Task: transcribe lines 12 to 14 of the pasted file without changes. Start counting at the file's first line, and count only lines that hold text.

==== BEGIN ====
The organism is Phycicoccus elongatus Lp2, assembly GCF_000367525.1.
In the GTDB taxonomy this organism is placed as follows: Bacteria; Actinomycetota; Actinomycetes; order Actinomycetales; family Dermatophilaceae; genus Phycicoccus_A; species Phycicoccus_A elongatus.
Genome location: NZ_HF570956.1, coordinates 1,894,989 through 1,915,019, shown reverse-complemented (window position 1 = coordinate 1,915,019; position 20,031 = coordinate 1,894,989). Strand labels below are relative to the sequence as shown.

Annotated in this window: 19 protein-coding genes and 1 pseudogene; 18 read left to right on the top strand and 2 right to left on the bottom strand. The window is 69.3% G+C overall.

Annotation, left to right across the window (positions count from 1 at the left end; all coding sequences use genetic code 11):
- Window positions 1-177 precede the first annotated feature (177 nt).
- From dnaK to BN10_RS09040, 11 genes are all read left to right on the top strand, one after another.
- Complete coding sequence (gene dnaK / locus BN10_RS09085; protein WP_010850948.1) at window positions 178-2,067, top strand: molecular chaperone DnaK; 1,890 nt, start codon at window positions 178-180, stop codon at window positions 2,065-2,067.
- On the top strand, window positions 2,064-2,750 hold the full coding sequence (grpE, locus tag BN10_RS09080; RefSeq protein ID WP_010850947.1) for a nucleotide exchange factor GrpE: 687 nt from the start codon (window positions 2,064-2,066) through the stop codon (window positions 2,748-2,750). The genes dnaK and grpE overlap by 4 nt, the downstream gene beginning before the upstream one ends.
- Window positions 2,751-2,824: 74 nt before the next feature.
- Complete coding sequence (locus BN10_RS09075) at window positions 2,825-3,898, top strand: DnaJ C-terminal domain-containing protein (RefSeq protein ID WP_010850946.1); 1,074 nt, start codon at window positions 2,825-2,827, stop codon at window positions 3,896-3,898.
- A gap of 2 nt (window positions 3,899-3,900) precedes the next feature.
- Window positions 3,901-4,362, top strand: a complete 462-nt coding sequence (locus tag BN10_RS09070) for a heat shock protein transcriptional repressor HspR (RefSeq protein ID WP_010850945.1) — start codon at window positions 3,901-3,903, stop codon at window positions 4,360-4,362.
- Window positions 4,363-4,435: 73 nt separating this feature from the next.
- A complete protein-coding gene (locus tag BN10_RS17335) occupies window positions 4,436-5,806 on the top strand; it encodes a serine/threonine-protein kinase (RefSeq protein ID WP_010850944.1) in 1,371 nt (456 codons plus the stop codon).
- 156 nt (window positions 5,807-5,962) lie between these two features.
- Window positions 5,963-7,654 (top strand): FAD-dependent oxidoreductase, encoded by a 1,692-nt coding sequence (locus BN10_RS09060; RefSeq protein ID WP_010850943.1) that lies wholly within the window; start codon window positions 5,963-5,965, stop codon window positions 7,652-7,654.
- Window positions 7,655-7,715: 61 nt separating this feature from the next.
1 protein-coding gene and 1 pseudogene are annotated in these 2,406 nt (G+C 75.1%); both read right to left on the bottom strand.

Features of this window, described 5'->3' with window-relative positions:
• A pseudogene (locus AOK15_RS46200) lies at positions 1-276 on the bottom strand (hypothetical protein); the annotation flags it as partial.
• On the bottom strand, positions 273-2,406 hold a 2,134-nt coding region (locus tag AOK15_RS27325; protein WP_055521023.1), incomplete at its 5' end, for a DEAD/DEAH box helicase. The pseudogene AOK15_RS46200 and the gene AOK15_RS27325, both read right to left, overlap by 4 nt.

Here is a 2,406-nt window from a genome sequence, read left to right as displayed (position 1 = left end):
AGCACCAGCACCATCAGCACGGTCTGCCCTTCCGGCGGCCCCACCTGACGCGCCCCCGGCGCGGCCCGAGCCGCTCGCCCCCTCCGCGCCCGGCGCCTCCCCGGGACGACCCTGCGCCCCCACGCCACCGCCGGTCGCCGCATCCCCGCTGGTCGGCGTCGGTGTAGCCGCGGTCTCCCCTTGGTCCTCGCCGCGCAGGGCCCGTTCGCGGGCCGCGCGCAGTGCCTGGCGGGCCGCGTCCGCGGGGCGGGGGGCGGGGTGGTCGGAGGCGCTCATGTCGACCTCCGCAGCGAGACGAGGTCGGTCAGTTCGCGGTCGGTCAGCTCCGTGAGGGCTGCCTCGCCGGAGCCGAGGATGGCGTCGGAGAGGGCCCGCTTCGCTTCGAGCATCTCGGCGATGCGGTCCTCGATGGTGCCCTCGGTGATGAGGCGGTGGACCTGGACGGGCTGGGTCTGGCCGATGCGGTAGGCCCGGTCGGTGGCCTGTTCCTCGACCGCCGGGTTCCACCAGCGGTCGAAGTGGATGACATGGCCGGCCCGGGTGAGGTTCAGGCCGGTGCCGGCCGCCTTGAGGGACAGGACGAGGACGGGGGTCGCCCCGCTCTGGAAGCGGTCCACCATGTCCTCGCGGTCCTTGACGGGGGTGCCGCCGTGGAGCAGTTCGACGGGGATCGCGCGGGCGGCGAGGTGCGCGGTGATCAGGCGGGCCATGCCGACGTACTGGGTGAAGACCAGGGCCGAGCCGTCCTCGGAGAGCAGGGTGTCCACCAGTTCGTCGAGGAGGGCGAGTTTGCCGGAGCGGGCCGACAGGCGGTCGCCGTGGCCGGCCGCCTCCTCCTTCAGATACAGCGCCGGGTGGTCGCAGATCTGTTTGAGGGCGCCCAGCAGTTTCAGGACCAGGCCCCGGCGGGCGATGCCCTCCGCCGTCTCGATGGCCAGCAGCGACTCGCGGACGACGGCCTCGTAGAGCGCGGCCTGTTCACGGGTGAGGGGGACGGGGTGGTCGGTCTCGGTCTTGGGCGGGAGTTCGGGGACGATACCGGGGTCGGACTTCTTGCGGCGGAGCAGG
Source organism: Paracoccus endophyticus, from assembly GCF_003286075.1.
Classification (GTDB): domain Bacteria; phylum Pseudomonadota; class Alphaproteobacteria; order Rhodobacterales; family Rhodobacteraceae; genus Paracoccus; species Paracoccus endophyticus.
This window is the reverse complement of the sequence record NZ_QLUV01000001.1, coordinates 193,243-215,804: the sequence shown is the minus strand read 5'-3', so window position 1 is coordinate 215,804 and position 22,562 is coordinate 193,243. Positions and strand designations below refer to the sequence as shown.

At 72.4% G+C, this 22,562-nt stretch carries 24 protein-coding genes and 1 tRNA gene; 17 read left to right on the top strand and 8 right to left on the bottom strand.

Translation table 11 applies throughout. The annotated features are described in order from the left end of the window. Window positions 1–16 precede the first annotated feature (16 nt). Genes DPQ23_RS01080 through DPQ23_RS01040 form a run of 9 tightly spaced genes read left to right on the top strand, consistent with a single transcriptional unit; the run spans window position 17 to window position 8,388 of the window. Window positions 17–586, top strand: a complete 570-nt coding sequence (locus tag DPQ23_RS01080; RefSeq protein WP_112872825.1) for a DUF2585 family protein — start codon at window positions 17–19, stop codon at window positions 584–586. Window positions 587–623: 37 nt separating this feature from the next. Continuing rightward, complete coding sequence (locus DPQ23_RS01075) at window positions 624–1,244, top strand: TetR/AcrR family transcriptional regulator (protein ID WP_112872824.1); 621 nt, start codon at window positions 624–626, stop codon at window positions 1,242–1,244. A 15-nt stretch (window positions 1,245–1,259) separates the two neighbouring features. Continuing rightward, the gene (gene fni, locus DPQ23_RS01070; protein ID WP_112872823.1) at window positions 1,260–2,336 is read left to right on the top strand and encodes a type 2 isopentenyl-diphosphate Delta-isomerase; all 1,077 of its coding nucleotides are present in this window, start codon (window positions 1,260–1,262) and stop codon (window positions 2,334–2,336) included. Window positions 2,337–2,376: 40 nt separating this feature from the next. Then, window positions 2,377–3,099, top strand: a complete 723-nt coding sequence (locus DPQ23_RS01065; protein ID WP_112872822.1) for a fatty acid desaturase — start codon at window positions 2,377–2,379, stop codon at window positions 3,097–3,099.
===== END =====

- A gap of 2 nt (window positions 3,899-3,900) precedes the next feature.
- Window positions 3,901-4,362, top strand: a complete 462-nt coding sequence (locus tag BN10_RS09070) for a heat shock protein transcriptional repressor HspR (RefSeq protein ID WP_010850945.1) — start codon at window positions 3,901-3,903, stop codon at window positions 4,360-4,362.
- Window positions 4,363-4,435: 73 nt separating this feature from the next.